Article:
Tuesday, May 12, 2009

Balancing the Bitter and Sweet

This week I am taking a vacation to an exotic locale. Visions of fruity drinks, swaying palms, and glittering oceans should be dancing through my head. Instead, I find my thoughts lingering in the uncertainty of MS, the vagaries of its manifestations, and the banality of living with it.
It is the uncertainty and lack of control over the disease that forms a barrier to feelings of excitement or anticipation. Questions rattle around in my head about my ability to handle the travel, leaving behind my electric wheelchair, and wondering if my illness will intrude on this dream vacation.
The pull between the longing, enjoyment, and anticipation for doing something with the hovering realities of what my body may or may not be able to do is a constant presence. I look forward to attending church all week. Often it is the one event where I interact with others socially and, my church family is deeply important to me. At the same time I know that the fluorescent lights, busy crowd, sitting for a couple of hours, and conversing with folks will take a tremendous toll. Often I sleep for hours when I get home and it can take two days to regain the limited strength I have. Every Sunday morning, the temptation to stay in the controlled environment of my home is difficult to overcome. Will there be a day when I just can't attend church--something I've done most Sunday mornings for over 12 years?
This push and pull flavors all of my interactions with others. Is it possible to understand the unrelenting impact that MS has on my life? Yes, five minutes ago I said I wanted to watch that TV show, but now my pain level has jumped and I need to go to bed. I know we made plans to go shopping, but my eyes are hurting and I can't handle a crowd right now. I should be jumping for joy about my vacation, instead I am trying to plan for the unplannable.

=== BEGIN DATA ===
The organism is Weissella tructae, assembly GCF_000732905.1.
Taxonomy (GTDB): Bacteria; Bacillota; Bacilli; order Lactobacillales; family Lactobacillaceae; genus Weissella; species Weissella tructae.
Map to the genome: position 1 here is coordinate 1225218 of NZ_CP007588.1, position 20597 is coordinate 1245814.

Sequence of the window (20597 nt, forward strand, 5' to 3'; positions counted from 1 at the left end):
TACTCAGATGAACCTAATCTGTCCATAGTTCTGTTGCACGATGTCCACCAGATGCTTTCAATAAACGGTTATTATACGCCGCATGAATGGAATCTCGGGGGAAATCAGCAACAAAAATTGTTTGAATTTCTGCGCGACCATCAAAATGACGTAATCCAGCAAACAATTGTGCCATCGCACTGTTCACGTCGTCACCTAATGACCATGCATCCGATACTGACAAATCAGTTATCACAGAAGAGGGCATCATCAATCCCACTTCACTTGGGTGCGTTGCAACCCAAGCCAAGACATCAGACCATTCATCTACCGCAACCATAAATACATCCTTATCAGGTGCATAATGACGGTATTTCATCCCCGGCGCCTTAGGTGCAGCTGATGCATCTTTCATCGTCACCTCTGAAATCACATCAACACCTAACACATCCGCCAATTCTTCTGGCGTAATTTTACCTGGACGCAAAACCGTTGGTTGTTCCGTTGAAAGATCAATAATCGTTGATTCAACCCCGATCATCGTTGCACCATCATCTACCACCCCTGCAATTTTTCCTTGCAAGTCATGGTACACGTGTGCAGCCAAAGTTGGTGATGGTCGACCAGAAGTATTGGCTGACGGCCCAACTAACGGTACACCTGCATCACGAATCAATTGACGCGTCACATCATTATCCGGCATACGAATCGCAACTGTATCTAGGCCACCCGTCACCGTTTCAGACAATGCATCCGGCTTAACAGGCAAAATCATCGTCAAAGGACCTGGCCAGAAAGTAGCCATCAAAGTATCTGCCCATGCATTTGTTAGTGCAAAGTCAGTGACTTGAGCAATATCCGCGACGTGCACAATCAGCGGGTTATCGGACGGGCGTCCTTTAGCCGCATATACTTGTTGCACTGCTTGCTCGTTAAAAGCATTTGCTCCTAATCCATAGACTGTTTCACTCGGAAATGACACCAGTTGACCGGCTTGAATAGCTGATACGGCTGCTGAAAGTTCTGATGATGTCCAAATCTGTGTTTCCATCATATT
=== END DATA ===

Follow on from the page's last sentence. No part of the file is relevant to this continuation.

Another subtle pressure is my desire to meet my commitments and not disappoint the person or people I am interacting with. If, on this dream vacation I don't feel well enough to play--will my son and husband's vacation be ruined? When I can't meet deadlines, or make appointments, or even get out of bed it is difficult to accept my own disappointment--let alone handle the same reaction in others.
The danger in my efforts to push myself beyond what I know is my limit is the impact it has on my health. Just a couple of days ago I used a pair of scissors and a knife to prep two artichokes--it took about all of the strength I have in both of my hands and arms. Since then, my right arm is having painful spasms, and my wrist and thumb are weaker than usual. I expect that the strength will return and the spasms will lessen. All this from a few minutes prepping vegetables. I know my husband will be annoyed I didn't ask for his help. Does he know how desperately I want to be able to perform this routine chore?
The theme of my life is Grace:

elegance of movement. This is about accepting myself as I am
courteous good will: This is about accepting others as they are
3 attractive qualities or behaviour: This is about claiming joy-In spite of
4 the free and unearned favour of God. This is about the assurance of His plan for my life
6 a period officially allowed for fulfillment of an obligation. This is about accepting the unending care and commitment of my 'village'
7 a short prayer of thanks said before or after a meal. This is about acknowledging both the bitter and the sweet
lend honour to by one’s presence.
This is about the value of existence (Psalm 139: 1-18)
2 be an attractive presence in or on. This is about accepting myself as I am
ORIGIN Latin gratia, from gratus ‘pleasing, thankful’.

This is about choosing a life worth living.

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